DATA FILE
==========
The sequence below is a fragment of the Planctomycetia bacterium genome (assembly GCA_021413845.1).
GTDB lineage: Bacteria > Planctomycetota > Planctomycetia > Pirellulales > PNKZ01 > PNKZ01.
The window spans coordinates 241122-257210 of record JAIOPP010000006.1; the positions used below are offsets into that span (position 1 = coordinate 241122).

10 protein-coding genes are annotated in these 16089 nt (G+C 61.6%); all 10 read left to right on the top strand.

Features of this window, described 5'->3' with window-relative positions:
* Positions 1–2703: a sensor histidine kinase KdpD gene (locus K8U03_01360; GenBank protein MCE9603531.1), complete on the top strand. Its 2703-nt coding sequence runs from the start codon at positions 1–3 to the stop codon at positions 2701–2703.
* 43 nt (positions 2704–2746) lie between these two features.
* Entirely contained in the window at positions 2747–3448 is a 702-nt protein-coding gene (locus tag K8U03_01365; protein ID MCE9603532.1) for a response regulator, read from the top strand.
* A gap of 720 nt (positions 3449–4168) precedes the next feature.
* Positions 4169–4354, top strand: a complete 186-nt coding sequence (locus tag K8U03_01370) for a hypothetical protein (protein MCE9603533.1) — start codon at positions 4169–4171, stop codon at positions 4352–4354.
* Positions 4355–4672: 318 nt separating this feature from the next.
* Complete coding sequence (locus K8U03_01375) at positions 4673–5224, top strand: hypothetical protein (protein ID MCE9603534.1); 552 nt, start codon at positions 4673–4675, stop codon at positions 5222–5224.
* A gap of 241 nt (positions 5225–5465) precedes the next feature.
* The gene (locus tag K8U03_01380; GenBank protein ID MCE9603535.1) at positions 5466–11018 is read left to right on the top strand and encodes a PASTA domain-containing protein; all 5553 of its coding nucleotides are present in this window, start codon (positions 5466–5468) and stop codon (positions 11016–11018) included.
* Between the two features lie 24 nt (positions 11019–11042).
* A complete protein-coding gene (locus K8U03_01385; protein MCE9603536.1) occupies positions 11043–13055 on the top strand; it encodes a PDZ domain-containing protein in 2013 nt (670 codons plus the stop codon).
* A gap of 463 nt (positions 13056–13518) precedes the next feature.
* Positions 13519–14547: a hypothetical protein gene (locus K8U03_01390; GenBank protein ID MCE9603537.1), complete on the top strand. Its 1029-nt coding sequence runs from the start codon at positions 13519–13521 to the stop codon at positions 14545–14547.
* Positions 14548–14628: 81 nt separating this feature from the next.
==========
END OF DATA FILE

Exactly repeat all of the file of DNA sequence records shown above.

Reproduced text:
The sequence below is a fragment of the Planctomycetia bacterium genome (assembly GCA_021413845.1).
GTDB lineage: Bacteria > Planctomycetota > Planctomycetia > Pirellulales > PNKZ01 > PNKZ01.
The window spans coordinates 241122-257210 of record JAIOPP010000006.1; the positions used below are offsets into that span (position 1 = coordinate 241122).

10 protein-coding genes are annotated in these 16089 nt (G+C 61.6%); all 10 read left to right on the top strand.

Features of this window, described 5'->3' with window-relative positions:
* Positions 1–2703: a sensor histidine kinase KdpD gene (locus K8U03_01360; GenBank protein MCE9603531.1), complete on the top strand. Its 2703-nt coding sequence runs from the start codon at positions 1–3 to the stop codon at positions 2701–2703.
* 43 nt (positions 2704–2746) lie between these two features.
* Entirely contained in the window at positions 2747–3448 is a 702-nt protein-coding gene (locus tag K8U03_01365; protein ID MCE9603532.1) for a response regulator, read from the top strand.
* A gap of 720 nt (positions 3449–4168) precedes the next feature.
* Positions 4169–4354, top strand: a complete 186-nt coding sequence (locus tag K8U03_01370) for a hypothetical protein (protein MCE9603533.1) — start codon at positions 4169–4171, stop codon at positions 4352–4354.
* Positions 4355–4672: 318 nt separating this feature from the next.
* Complete coding sequence (locus K8U03_01375) at positions 4673–5224, top strand: hypothetical protein (protein ID MCE9603534.1); 552 nt, start codon at positions 4673–4675, stop codon at positions 5222–5224.
* A gap of 241 nt (positions 5225–5465) precedes the next feature.
* The gene (locus tag K8U03_01380; GenBank protein ID MCE9603535.1) at positions 5466–11018 is read left to right on the top strand and encodes a PASTA domain-containing protein; all 5553 of its coding nucleotides are present in this window, start codon (positions 5466–5468) and stop codon (positions 11016–11018) included.
* Between the two features lie 24 nt (positions 11019–11042).
* A complete protein-coding gene (locus K8U03_01385; protein MCE9603536.1) occupies positions 11043–13055 on the top strand; it encodes a PDZ domain-containing protein in 2013 nt (670 codons plus the stop codon).
* A gap of 463 nt (positions 13056–13518) precedes the next feature.
* Positions 13519–14547: a hypothetical protein gene (locus K8U03_01390; GenBank protein ID MCE9603537.1), complete on the top strand. Its 1029-nt coding sequence runs from the start codon at positions 13519–13521 to the stop codon at positions 14545–14547.
* Positions 14548–14628: 81 nt separating this feature from the next.